There are more than 650 aircraft in Canada and there are only a couple of very tiny airlines trying to move into the LCC space.
The last markets that I operated in while working for Vueling and VivaAerobus (in Europe and Mexico), have LCC penetration of about 50 percent.
Canada is miles away from being remotely close to that - it is actually the only G7 country without a true LCC but that is about to change. We are not going to have flat beds but we are going to make more Canadian families happier than any other airline has.
How will you differentiate Jetlines from the competition and build a recognisable brand?
Our fares are going to be the lowest fares in Canada. We are building a new generation of an ultra low-cost carrier. An airline that shares all those attributes that have made airlines like Ryanair very successful. An airline that is totally focused on getting and keeping their costs very low.
High aircraft utilisation, maximum seat density, very few employees per aircraft, great aircraft deals and true airport partners. This will guarantee that our cost per seat is much lower than our competitors.
Additionally, we are going to focus on building a great e-commerce platform that is going to ensure that we generate more revenue per passenger than our competitors. Our passengers will pay less for their tickets than what they would pay with any other airline in Canada… which I have to say, won’t be difficult! But they will also get great value for their money with the products and services we are going to be offering our customers.
We just announced that we have selected two-time Marketing Agency of the Year winner, Cossette, as our marketing agency. Cossette’s expertise in branding, traditional and digital communications and design will be an invaluable partner while creating the kind of disruptive brand Canadians will soon meet.
Cossette’s ability to understand Jetlines’ unique market, combined with its speciality in disruptive thinking and culture-shifting content creation, will help us realise our mission to be Canada’s ultra low-cost airline of choice. Cossette also has a nationwide footprint that will ensure that we have a strong pulse on the needs and nuances of Canadians, no matter where they live.
You have experience of helping to grow low-cost carriers with VivaAerobus and Vueling. What have been the biggest lessons you have learnt so far in your career? How can you use this experience in your new role?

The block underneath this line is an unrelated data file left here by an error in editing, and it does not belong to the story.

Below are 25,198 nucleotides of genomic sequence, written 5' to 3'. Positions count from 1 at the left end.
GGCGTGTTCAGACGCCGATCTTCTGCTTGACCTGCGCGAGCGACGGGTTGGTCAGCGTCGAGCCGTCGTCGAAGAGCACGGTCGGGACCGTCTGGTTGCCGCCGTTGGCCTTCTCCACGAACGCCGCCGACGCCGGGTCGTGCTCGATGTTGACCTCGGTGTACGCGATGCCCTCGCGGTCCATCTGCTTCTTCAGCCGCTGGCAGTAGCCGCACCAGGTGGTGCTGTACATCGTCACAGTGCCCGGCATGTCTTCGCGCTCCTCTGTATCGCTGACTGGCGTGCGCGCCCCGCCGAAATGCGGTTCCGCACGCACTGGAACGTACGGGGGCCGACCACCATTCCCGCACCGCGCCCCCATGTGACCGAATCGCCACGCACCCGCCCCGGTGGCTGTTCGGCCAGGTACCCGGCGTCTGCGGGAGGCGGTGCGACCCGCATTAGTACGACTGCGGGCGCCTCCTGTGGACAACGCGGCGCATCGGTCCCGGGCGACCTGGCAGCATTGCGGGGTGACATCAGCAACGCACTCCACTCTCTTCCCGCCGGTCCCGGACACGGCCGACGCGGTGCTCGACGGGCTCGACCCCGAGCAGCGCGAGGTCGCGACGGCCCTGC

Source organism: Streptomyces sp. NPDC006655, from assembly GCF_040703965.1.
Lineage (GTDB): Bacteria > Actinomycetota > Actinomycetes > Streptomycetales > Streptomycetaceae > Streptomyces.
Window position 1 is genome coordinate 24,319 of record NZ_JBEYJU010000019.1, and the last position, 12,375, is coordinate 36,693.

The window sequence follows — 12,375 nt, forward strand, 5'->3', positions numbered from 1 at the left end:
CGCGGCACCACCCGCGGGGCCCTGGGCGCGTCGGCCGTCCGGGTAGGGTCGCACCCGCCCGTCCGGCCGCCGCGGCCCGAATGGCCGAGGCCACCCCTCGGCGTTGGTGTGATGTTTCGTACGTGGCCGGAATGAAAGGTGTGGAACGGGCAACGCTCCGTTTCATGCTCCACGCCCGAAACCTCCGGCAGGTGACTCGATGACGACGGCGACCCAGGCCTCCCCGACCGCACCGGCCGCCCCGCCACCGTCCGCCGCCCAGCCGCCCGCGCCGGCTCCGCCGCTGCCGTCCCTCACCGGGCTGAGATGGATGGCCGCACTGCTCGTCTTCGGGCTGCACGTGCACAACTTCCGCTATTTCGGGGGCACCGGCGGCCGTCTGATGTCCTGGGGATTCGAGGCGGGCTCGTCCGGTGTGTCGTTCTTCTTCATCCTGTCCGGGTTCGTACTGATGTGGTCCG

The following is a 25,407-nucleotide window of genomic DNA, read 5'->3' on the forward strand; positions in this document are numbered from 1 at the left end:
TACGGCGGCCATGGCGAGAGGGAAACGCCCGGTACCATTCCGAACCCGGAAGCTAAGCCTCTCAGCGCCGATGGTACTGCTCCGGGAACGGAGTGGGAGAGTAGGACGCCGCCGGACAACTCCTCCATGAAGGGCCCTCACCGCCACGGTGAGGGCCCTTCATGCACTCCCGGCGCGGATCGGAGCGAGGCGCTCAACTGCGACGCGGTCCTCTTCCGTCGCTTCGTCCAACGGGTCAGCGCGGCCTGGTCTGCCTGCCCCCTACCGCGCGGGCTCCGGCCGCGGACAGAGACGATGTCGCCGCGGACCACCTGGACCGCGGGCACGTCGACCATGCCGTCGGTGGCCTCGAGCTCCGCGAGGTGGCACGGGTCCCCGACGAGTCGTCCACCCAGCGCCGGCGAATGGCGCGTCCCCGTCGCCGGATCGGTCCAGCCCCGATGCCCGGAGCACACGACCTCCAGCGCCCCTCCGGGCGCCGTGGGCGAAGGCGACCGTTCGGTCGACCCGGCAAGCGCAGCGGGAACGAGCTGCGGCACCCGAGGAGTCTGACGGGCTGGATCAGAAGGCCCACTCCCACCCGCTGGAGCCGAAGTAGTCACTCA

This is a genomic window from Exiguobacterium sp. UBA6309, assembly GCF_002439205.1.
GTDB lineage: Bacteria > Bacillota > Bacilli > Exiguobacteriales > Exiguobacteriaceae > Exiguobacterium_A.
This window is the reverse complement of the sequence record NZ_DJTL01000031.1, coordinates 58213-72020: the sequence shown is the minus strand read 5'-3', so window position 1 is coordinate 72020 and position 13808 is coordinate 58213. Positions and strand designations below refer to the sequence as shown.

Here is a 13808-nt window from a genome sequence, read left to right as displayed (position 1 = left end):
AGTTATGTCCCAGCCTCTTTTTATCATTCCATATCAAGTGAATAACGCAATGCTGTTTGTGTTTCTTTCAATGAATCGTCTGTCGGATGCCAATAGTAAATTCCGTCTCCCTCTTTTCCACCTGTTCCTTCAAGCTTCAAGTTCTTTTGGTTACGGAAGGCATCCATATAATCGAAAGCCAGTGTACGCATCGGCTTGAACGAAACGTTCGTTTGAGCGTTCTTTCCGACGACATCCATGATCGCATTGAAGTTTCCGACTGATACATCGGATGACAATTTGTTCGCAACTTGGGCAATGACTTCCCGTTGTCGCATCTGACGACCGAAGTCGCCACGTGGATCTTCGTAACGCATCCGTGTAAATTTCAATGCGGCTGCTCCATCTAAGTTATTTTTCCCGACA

I have been very fortunate working for both Vueling and VivaAerobus and I have nothing but great memories. The CEOs leading these two airlines while I was there, Alex Cruz and Juan Carlos Zuazua, are amazing leaders.
I guess the biggest take away is that nothing beats having an empowered team of bright and hard-working people working together. Nothing is impossible. People would have laughed at you in 2010 had you told them Vueling was going to be the third largest LCC in Europe by 2014 but we did it. Routes conferences were key for us to find those airport partners in Europe who believed in our growth.
Juan Carlos and his team committed a few years ago that they were not only going to be the airline with the lowest cost but that they were going to be the best at taking care of their customers. One of those things you hear but don’t really believe. Well, the airline reputation is changed so much that it is now not surprising to see Mexico’s national team or the future president of Mexico flying VivaAerobus. That’s very powerful.
Other than the people approach and the kind of culture where people want to work hard, make a difference, and have some fun doing it, there plenty of things I have seen these two airlines doing to get their costs down.
I believe VivaAerobus was initially better at managing their cost and that it took them a bit longer to manage the revenue part of the business as well as Vueling was.